Wednesday, March 16, 2016

An Agent's Inbox #15

Dear Mr. Taylor,

I'm currently seeking representation for my 96,000 word young-adult sci-fi novel, Deadly Nightshade. Deadly Nightshade may appeal to readers who enjoyed the narrative voice of Tahereh Mafi’s Shatter Me and the moral conflict and speculative aspects of Marvel’s Jessica Jones.

Whenever fifteen-year-old coder Morelle Noire looks into someone’s eyes, she hears a number from one to ten, quantifying the total good or evil in their soul. This makes finding friends complicated--not to mention looking in the mirror. Especially since every time she does, the numbers remind her that she’s the most evil person she has ever met.

When her mother forces her to go to summer camp, all Morelle can do is try to keep her head down and make it home in one piece. Instead, she makes an unexpected friend in Cain Adler, the only person whose number she can’t hear, and witnesses the suspicious suicide of the camp nurse. As Morelle investigates the camp’s questionable history, a fellow camper poisons her with Deadly Nightshade berries, landing Morelle back home in a coma. Once she wakes, Morelle discovers she left camp with not only a near-death experience, but incredible telekinetic abilities. To make matters worse, the very public discovery makes her a wanted weapon.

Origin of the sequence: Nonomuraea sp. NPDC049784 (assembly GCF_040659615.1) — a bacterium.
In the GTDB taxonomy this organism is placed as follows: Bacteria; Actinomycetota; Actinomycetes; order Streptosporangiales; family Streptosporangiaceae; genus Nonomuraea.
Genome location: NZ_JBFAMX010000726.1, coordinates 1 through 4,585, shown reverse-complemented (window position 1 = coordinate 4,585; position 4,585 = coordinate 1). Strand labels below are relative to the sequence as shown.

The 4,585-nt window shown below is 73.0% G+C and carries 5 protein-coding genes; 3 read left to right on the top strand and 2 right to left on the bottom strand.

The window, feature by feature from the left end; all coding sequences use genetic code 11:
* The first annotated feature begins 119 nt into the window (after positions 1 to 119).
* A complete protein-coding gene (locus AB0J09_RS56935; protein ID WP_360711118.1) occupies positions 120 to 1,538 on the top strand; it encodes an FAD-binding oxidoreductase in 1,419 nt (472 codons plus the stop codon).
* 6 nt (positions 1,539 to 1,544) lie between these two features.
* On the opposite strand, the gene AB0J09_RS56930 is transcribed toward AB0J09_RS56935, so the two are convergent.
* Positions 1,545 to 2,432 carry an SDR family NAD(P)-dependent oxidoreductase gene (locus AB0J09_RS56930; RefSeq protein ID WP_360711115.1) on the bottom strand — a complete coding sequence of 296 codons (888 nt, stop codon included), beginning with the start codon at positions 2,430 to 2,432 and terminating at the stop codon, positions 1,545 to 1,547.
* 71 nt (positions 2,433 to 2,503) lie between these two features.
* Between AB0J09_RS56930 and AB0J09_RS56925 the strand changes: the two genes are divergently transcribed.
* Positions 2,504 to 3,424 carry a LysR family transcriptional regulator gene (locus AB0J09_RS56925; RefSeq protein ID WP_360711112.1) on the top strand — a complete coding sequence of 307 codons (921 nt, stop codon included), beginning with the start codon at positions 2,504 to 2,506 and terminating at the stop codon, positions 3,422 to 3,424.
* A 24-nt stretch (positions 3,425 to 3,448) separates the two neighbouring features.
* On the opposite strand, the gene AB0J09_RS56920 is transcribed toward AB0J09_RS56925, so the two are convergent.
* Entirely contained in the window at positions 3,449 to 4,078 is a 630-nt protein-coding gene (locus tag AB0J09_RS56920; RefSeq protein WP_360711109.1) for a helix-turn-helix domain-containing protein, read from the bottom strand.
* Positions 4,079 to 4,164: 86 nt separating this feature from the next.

After news of her powers reaches military ears, Morelle is strong-armed into joining a secret task force, where she’s handed a moral dilemma in the form of a gun and training that enables her to live up to the dark destiny her number imposes. As Morelle grows more powerful, the once simple choice of giving in to or fighting against her number becomes increasingly uncertain. When the program’s director assigns her to a perilous field mission instead of letting her go home, Morelle must take charge of her fate and decide: Will she risk her own life and the lives of those she loves? Or will she take another life and risk becoming the monster she sees when she looks in the mirror?